The Fuji X-F1 uses the same sensor and processor as the Fuji Finepix X10, which has already proven to be a very capable camera. The fact that Fuji has managed to squeeze its fantastic technology into a smaller body is pretty astonishing, and we can see it appealing to quite a variety of people for this reason.
We had high hopes for the Fuji X-F1 after viewing it for our hands-on. With its premium lens and larger than average sensor, we had hoped that images from it would be excellent.
Luckily, we have not been disappointed by the output from the Fuji X-F1. Images appear sharp, bright and crisp, with a good level of colour saturation that is not overly vibrant.
How to use your new digital camera
Since the lens has a maximum aperture of f/1.8, very pleasing shallow depth of field effects can be achieved, enabling you to really get creative with your images. The ability to manually control the camera and shoot in raw format are also added bonuses.
Autofocus acquisition is very quick, and generally pretty accurate. It's a shame that choosing an autofocus point can't be quicker, but you could always set it for the central point and use the half-press and recompose technique if you're trying to quickly capture moments in quick succession.
Macro focusing is available via a push of the left four-way control pad. Once this is activated you can focus from very closely indeed, making it great for shooting frame-filling close-up shots.
The screen is viewable from wide angles, which is handy if you need to shoot from slightly odd angles, such as above the head.
It seems to work well in a variety of lighting conditions, though we have so far been unable to test it in the brightest of sunlight.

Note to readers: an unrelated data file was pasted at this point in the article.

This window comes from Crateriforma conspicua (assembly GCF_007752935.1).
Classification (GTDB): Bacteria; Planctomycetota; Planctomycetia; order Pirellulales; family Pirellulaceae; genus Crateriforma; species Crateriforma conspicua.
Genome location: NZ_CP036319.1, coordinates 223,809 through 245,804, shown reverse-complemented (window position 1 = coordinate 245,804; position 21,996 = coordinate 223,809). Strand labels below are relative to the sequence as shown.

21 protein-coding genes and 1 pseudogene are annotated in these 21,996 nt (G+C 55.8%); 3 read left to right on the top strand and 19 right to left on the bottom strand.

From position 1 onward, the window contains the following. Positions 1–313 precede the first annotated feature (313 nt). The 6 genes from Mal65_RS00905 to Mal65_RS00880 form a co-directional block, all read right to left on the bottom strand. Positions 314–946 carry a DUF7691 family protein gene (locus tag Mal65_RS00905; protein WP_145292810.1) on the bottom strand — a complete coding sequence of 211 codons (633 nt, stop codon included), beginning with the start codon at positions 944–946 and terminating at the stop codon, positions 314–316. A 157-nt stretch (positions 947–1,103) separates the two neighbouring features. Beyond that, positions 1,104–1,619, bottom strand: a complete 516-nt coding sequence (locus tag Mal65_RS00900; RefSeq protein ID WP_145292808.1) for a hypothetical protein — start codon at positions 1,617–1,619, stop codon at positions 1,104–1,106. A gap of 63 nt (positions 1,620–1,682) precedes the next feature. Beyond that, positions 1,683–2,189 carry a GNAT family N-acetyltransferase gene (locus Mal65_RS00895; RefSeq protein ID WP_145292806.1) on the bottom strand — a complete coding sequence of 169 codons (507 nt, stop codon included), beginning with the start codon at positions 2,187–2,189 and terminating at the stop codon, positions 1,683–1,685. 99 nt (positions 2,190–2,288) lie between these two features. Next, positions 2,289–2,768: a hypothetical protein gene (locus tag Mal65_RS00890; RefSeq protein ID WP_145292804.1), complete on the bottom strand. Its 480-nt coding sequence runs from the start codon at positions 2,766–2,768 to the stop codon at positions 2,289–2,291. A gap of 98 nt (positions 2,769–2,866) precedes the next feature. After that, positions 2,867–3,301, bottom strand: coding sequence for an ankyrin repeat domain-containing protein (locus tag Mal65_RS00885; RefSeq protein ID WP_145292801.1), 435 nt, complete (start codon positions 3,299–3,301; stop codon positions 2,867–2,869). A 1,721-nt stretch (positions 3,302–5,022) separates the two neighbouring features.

Metering is generally pretty good, even in high contrast situations. You can choose a different metering mode via the main menu - where it is called "Photometry". Spotmetering can be useful there's a particularly confusing light pattern in the scene.
Images shot at high sensitivity settings, such as 1600 and above, display a decent level of noise control. Although there are some examples of image smoothing, these images look fine at normal printing or web sizes.
Image quality drops at the very high settings - such as ISO 3200 - but again, at normal web sizes they are acceptable, and it's certainly preferable to not being able to get the shot at all.
The automatic white balance system does a good job of displaying accurate colours, even in mixed or artificial lighting conditions. Again, you can of course change this setting should you find the camera struggles with a particular scene.
When examining images shot at a relatively narrow aperture, such as f/8, the sharpness of the lens is apparent. Edge to edge sharpness is pretty good, maintaining fine details across the majority of the image, with only a slight drop off at the very corners of the image.
Images taken at the furthest reach of the telephoto optic (100mm equivalent) are good, with image stabilisation doing a reasonable job of controlling blur from camera shake.
It's a shame that the maximum aperture at this end of the focal range is f/4.9, unlike the Panasonic LX7, which can boast f/2.3 at its furthest reach.
Digital zoom is also available - though you will have to switch raw format shooting off in order to use it. Image quality is reasonably good when using this, especially when printing at small sizes or viewing on the web.
There is some evidence of image quality dropping, but it's a handy extra to have when in a pickle. It's a shame you need to switch raw format shooting off to access it, since this makes for some frustrating menu diving.
For those who want to get creative with different picture effects, you can choose to shoot Film Simulation modes, which recreate the look of classic film stock such as Provia and Astia. Alternatively, you can find a number of digital art filters under the Advanced area of the mode dial.
Both modes enable you to shoot in raw format while these are activated, meaning you have a "clean" version of the image, should you want that later in the process.
There's a decent range of art filters, though some will be appreciated more than others, depending on personal preference. Dynamic Tone is particularly interesting, while Toy Camera is quite fun.
Experimenting with the Film Simulation modes gives you a greater degree of flexibility, since they can be activated while using full manual/semi-automatic shooting modes.